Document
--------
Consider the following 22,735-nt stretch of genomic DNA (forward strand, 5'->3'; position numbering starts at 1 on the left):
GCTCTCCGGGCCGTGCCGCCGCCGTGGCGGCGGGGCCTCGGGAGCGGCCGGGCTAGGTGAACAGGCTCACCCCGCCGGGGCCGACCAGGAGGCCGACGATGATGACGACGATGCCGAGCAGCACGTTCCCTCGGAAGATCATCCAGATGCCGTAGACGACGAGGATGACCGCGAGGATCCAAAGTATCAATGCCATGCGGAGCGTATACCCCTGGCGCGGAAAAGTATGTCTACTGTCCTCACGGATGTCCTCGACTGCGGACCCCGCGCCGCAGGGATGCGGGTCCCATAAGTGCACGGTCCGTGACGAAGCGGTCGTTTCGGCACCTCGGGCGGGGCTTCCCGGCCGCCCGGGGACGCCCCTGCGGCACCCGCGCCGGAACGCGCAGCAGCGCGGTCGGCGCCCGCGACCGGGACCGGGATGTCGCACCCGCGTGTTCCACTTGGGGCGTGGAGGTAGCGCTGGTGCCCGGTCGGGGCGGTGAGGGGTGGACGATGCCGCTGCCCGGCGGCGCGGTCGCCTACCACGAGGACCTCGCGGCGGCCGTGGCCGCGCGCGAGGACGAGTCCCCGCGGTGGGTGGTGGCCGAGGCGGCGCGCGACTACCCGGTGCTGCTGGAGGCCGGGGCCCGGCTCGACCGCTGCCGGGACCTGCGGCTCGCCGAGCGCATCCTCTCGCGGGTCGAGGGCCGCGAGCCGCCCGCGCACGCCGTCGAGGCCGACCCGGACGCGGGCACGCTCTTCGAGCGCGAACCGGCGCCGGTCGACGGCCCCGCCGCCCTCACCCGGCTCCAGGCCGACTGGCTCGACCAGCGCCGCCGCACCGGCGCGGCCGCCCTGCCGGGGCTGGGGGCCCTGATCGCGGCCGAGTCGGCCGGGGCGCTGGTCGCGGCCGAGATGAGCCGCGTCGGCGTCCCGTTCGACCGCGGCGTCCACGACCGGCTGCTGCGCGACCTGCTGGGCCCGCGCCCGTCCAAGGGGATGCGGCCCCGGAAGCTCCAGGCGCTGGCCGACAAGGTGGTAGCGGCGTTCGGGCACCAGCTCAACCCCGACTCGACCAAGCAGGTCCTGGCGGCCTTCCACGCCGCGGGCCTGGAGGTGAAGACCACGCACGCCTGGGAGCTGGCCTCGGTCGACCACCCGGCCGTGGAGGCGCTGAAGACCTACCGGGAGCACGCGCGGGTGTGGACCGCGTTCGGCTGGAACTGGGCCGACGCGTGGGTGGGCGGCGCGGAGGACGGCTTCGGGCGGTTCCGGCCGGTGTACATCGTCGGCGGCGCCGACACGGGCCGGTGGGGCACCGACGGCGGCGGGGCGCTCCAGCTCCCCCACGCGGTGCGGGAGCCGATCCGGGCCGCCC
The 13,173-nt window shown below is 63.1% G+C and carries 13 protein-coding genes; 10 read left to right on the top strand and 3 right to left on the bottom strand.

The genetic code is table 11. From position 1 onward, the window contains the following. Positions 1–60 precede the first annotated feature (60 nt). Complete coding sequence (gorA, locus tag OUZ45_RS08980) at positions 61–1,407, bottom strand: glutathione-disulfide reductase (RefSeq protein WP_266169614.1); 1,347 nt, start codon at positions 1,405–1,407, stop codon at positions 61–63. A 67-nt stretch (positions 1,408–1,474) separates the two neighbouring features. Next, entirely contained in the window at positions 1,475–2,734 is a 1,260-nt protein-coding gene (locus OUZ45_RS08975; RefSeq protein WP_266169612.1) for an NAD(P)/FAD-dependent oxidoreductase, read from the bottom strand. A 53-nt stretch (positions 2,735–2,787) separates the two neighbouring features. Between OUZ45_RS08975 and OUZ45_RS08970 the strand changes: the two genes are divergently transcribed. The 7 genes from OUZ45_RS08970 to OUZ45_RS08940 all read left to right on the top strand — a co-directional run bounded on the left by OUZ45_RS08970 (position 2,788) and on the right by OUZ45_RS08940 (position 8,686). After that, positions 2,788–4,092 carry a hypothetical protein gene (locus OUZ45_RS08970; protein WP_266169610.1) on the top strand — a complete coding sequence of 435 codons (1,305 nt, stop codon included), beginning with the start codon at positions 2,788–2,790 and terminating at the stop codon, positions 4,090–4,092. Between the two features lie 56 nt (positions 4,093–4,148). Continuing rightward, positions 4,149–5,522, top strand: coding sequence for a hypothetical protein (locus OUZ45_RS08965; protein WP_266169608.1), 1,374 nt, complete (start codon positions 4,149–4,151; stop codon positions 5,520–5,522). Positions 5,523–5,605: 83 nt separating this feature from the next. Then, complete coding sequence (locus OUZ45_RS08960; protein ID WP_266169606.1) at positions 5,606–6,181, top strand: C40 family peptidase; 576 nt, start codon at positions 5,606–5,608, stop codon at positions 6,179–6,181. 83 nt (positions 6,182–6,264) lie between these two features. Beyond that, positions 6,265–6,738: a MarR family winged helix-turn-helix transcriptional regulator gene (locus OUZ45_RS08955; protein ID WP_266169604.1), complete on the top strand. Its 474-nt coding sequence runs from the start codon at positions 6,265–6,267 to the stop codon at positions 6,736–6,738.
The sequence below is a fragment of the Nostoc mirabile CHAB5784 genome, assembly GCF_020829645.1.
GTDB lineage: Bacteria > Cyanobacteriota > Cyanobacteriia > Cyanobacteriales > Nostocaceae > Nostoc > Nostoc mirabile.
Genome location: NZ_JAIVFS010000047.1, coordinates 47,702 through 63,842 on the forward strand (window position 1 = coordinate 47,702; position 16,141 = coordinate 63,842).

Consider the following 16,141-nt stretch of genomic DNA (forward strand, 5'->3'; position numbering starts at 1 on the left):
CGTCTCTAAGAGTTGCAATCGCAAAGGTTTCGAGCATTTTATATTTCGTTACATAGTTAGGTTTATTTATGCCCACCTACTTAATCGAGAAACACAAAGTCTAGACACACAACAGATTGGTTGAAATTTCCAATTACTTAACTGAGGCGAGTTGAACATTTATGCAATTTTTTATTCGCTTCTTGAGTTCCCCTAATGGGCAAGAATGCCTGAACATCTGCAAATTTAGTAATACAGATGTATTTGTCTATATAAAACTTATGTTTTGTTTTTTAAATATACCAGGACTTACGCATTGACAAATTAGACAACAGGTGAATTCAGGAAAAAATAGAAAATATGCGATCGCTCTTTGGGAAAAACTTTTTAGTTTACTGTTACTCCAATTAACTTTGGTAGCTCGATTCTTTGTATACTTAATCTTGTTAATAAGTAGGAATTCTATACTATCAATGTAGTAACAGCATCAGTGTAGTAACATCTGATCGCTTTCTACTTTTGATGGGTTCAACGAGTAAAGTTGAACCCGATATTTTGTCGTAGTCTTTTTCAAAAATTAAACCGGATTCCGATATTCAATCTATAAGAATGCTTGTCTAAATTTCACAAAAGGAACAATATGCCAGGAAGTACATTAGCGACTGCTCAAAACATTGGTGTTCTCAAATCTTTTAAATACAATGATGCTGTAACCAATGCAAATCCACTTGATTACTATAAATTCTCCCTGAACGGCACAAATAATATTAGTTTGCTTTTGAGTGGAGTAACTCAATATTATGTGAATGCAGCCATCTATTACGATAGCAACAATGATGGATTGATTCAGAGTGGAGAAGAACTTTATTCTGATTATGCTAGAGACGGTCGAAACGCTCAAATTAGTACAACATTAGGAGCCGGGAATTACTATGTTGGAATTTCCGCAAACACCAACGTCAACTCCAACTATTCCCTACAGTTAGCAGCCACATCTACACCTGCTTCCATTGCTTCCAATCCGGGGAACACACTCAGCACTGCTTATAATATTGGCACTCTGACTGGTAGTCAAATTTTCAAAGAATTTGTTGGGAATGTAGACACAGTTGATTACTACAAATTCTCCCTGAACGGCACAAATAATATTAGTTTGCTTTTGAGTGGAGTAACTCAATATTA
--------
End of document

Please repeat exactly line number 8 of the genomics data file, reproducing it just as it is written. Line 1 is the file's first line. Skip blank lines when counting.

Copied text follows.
Consider the following 16,141-nt stretch of genomic DNA (forward strand, 5'->3'; position numbering starts at 1 on the left):